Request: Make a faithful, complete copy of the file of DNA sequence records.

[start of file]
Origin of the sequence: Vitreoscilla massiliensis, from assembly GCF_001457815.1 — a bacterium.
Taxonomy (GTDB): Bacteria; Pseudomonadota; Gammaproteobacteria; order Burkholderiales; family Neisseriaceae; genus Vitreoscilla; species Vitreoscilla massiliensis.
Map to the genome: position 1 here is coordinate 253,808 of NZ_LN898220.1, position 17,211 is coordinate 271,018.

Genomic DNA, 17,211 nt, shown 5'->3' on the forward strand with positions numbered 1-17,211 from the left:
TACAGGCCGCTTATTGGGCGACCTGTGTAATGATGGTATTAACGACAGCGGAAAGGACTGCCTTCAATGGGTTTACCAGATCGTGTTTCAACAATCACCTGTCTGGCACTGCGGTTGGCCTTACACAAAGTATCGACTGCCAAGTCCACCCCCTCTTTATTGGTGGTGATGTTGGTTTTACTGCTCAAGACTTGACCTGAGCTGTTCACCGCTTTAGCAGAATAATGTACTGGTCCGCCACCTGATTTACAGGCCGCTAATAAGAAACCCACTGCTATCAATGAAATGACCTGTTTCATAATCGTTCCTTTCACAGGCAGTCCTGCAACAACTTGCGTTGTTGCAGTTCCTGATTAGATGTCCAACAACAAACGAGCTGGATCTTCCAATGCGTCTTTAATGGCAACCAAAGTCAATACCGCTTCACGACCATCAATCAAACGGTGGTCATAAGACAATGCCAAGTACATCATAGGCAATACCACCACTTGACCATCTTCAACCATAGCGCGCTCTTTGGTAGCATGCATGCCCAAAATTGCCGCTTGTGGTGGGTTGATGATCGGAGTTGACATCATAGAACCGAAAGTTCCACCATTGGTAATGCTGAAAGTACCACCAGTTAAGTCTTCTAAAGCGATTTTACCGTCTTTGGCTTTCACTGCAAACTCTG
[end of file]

Origin of the sequence: Vitreoscilla massiliensis, from assembly GCF_001457815.1 — a bacterium.
Taxonomy (GTDB): Bacteria; Pseudomonadota; Gammaproteobacteria; order Burkholderiales; family Neisseriaceae; genus Vitreoscilla; species Vitreoscilla massiliensis.
Map to the genome: position 1 here is coordinate 253,808 of NZ_LN898220.1, position 17,211 is coordinate 271,018.

Genomic DNA, 17,211 nt, shown 5'->3' on the forward strand with positions numbered 1-17,211 from the left:
TACAGGCCGCTTATTGGGCGACCTGTGTAATGATGGTATTAACGACAGCGGAAAGGACTGCCTTCAATGGGTTTACCAGATCGTGTTTCAACAATCACCTGTCTGGCACTGCGGTTGGCCTTACACAAAGTATCGACTGCCAAGTCCACCCCCTCTTTATTGGTGGTGATGTTGGTTTTACTGCTCAAGACTTGACCTGAGCTGTTCACCGCTTTAGCAGAATAATGTACTGGTCCGCCACCTGATTTACAGGCCGCTAATAAGAAACCCACTGCTATCAATGAAATGACCTGTTTCATAATCGTTCCTTTCACAGGCAGTCCTGCAACAACTTGCGTTGTTGCAGTTCCTGATTAGATGTCCAACAACAAACGAGCTGGATCTTCCAATGCGTCTTTAATGGCAACCAAAGTCAATACCGCTTCACGACCATCAATCAAACGGTGGTCATAAGACAATGCCAAGTACATCATAGGCAATACCACCACTTGACCATCTTCAACCATAGCGCGCTCTTTGGTAGCATGCATGCCCAAAATTGCCGCTTGTGGTGGGTTGATGATCGGAGTTGACATCATAGAACCGAAAGTTCCACCATTGGTAATGCTGAAAGTACCACCAGTTAAGTCTTCTAAAGCGATTTTACCGTCTTTGGCTTTCACTGCAAACTCTG